Summin’ it up, Y’all.

Fresh Faced and fancy-free I was ready for the adventure ahead but wasn’t actually sure what the course was going to have in store that I’d be able to connect to my practice and implement.

I love hashtags so we were off to the races when we introduced ourselves with hashtags that summed us up. With more detail and background we took to Google + to more formally introduce ourselves to our classmates. We were a mixed bunch with some overlap in our background but it was lovely to me that we didn’t all fit the mold.

Getting familiar with Google + was my first learning experience. I knew about it but until this course, I hadn’t had a reason to engage with it or get familiar. I referred to Google + weekly to check was was new and read the Weekly Plan but other than that I found more meaningful engagement from Twitter and the blogs.

Twitter is a place I feel comfortable now. I had an account from like, 10 years ago but I’d only posted a grand total of 5 times. It was an easy throwaway and starting an account that was about engaging and sharing with the professional community we a great reason to start a new one.

I mentioned in my post about my contribution to the learning of others but I’ll reiterate it again – I really did believe that Twitter was a soapbox on which to stand as you yelled out into the abyss of the internet. I’ve learned otherwise over the course of this class. I have found my Twitter voice and developing a professional learning network that I feel comfortable to tap into and engage with.

Blogging was something I thought other people did. I didn’t feel like I had a reason to blog. Oh, boy was I wrong. I. Love. To. Blog. Having a space to share and think through the consideration associated with learning, tech and professional life is proving to be really valuable to me.

The content of my posts has been the real culmination of my learning through this course. I have big “take away” ideas and questions about how to help guide even our youngest students toward a healthy and positive “digital identity”. The questions this course has opened up for me are ones that don’t really have conclusive answers…but that’s kind of how I like my questions – never-ending wormholes to more learning!

I wrote and reflected about changing our educational paradigms, and about how – in a broad sense- we can rethink our classroom tools. The ideas we’ve covered has been both practical and esoteric. I appreciated that I have come away with a big picture understanding of my role in tech in education and also with knowledge about what practical classroom tools are available to me.

The consideration of ones digital identity is a new one for me. In adulthood I’ve felt like the best thing I can do is to just stay off social media platforms because it always felt to me like there was a risk in putting yourself out there. This class forced me to engage. And it wasn’t a bad thing. Jumping in with two feet and starting a blog and a Twitter account opened my eyes to the positive contribution I could make to the professional learning of others in my PLN’s but also it’s helped me understand how I can control my digital identity.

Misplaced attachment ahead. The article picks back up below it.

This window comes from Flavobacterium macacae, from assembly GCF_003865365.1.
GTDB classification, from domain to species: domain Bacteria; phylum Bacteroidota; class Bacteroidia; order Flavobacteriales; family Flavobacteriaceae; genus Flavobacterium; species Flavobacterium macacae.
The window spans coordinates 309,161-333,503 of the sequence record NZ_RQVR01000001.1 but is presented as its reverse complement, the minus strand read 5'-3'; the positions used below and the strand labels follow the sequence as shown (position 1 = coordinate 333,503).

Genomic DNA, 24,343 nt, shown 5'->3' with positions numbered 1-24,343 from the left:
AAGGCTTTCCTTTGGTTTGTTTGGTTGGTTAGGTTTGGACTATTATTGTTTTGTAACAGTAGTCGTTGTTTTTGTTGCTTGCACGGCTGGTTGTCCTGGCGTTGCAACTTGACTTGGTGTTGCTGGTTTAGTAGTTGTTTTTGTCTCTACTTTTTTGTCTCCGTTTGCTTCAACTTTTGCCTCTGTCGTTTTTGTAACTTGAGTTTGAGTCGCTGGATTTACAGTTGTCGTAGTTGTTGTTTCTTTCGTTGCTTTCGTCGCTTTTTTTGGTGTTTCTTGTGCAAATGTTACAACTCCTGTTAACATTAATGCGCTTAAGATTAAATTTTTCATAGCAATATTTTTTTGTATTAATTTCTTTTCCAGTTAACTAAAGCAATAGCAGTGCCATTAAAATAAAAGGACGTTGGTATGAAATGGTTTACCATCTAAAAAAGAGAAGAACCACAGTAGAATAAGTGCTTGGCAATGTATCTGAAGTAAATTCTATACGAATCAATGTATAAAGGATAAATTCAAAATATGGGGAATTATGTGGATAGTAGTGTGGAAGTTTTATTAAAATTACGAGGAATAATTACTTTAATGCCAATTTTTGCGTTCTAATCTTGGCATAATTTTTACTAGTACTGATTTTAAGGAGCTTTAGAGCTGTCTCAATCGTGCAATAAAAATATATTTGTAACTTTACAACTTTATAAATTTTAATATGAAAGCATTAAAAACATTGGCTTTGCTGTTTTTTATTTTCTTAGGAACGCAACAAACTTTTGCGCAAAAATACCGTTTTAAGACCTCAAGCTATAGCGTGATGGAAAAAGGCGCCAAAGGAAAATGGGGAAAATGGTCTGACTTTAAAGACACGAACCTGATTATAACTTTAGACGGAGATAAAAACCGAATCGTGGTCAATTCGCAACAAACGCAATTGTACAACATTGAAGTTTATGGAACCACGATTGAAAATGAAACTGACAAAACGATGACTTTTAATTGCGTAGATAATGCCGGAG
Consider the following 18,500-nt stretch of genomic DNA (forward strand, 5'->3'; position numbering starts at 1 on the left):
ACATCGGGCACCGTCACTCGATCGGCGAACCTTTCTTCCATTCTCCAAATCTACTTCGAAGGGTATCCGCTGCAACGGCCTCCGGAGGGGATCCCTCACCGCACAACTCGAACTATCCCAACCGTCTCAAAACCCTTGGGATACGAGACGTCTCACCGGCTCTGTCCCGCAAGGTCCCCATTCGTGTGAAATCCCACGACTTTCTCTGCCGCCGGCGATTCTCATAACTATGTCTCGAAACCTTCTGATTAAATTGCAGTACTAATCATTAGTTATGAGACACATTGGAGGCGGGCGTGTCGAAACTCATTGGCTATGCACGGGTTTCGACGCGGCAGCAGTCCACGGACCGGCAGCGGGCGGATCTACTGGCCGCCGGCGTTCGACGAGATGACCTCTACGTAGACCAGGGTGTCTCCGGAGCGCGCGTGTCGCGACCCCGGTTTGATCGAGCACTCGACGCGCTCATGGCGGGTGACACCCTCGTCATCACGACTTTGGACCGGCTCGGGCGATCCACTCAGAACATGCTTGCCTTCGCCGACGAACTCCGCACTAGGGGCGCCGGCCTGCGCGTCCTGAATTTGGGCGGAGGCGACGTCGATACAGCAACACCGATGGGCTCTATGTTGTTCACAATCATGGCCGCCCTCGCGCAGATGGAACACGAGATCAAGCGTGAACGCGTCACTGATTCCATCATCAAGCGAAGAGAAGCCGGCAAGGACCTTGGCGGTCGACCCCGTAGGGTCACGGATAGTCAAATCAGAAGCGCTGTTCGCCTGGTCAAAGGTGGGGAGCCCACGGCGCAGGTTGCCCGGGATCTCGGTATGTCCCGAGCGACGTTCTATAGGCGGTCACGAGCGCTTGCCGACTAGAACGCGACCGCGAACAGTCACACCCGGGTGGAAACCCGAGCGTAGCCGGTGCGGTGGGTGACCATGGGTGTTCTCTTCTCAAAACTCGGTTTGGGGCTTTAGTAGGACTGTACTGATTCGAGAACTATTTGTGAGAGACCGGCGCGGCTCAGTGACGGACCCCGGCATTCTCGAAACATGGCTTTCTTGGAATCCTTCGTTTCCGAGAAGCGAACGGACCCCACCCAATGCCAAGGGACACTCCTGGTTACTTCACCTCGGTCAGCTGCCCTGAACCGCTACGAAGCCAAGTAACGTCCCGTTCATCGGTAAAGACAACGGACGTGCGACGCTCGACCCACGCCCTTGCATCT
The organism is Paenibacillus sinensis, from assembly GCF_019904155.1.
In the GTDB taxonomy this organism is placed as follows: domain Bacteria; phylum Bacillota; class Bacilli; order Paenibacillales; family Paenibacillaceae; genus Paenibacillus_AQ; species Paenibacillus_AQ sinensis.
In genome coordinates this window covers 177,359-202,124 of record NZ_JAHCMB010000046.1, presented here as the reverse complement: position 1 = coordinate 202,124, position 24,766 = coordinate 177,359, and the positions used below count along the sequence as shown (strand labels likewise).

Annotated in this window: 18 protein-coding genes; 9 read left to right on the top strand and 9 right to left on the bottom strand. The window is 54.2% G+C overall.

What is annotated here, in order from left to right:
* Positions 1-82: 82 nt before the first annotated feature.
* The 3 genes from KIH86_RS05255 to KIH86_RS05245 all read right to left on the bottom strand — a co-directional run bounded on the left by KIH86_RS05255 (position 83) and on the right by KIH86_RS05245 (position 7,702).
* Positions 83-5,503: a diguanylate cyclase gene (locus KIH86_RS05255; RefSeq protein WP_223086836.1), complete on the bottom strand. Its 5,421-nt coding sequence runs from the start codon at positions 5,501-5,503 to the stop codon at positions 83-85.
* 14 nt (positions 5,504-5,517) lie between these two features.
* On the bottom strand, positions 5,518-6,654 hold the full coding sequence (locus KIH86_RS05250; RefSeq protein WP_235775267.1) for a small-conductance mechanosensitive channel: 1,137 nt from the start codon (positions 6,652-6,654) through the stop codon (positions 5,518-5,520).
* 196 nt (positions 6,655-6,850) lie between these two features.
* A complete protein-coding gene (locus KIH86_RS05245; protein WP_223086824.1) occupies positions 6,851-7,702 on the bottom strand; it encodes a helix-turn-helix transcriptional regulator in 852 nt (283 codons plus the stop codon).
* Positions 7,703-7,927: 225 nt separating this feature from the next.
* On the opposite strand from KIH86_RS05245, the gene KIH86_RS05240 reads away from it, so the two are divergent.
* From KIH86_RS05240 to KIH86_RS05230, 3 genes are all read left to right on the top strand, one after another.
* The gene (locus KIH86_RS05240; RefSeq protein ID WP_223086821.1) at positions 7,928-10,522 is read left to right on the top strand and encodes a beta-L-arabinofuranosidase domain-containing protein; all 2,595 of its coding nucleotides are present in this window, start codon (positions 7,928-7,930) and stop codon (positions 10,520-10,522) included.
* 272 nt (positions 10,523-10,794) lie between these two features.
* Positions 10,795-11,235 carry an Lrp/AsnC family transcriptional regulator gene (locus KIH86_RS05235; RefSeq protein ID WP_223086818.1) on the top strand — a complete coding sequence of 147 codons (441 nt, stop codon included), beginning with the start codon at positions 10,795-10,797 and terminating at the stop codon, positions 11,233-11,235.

Responsible digital citizenship is an interesting thing that will continue to float around in my brain as a continue to work in elementary education. When we talk about “kids being online” we often infer that we’re talking about teens or preteens who are beginning to step into the complicated world of social media and the difficulties they face navigating their online social lives. In my own practice, I work with a younger segment of the population that is still forming social bonds in person; they are not yet diving into social media. I am grateful that I’m now cognizant of what lays ahead for this crew of Littles.


We’ve each been asked to summarize our learning in a video. We could use interpretative dance, rap, or something more conventional but we needed to be in it – either our selves or our voices. I have never before made a video of myself chatting about one thing or another so I was completely overwhelmed about where to start. I didn’t know of any software that would or could give me what I wanted. I zoomed the interweb for about 4 days researching different styles, editing software, yadda yadda, yadda…and what I found was a program called VideoScribe. It aimed to help you produce a “whiteboard” type video. So, I produced…as best I could a summary of my learning in a whiteboard style video. It is not polished! I don’t think i have the skills to produce a polished video – yet! (I’m sticking with it and I’ve vowed to up my VideoScribe sofetware knwoledge!) What you’ll see below took me hours and hours…you probably won’t even belive it once you watch it but really it did – I tought myself the saoftware using Youtube videos (as best I cuold in the timeframe) and then blocked out with sketches how I wanted the video to flow. I made notes along teh way and refered to those as I voice over the fly through. There is a finess in the rate which with you speak and the rate with whish you have the sofeware render the drawings…taht is also something taht took hours and yet is still a work in proress.


Without furthur adue…